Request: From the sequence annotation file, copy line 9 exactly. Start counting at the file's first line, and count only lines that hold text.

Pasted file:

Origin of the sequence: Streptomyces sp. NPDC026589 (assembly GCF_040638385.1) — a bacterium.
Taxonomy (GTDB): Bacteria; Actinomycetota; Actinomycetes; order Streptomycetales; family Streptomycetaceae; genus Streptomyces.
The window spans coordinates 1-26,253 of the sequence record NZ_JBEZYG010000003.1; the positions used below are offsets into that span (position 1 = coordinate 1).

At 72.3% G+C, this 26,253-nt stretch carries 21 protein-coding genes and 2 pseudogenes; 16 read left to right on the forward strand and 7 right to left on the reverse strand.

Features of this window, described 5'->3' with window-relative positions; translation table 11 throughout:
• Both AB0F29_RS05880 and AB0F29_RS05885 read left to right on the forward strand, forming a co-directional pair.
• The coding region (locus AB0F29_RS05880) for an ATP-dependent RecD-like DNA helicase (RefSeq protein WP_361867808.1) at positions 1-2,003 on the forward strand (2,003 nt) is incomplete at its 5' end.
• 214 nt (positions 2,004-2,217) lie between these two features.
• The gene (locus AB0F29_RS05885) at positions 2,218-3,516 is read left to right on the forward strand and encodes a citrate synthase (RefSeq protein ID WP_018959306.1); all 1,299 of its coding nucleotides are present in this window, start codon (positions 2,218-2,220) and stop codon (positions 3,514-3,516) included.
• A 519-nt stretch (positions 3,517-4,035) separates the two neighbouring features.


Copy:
• The gene (locus AB0F29_RS05885) at positions 2,218-3,516 is read left to right on the forward strand and encodes a citrate synthase (RefSeq protein ID WP_018959306.1); all 1,299 of its coding nucleotides are present in this window, start codon (positions 2,218-2,220) and stop codon (positions 3,514-3,516) included.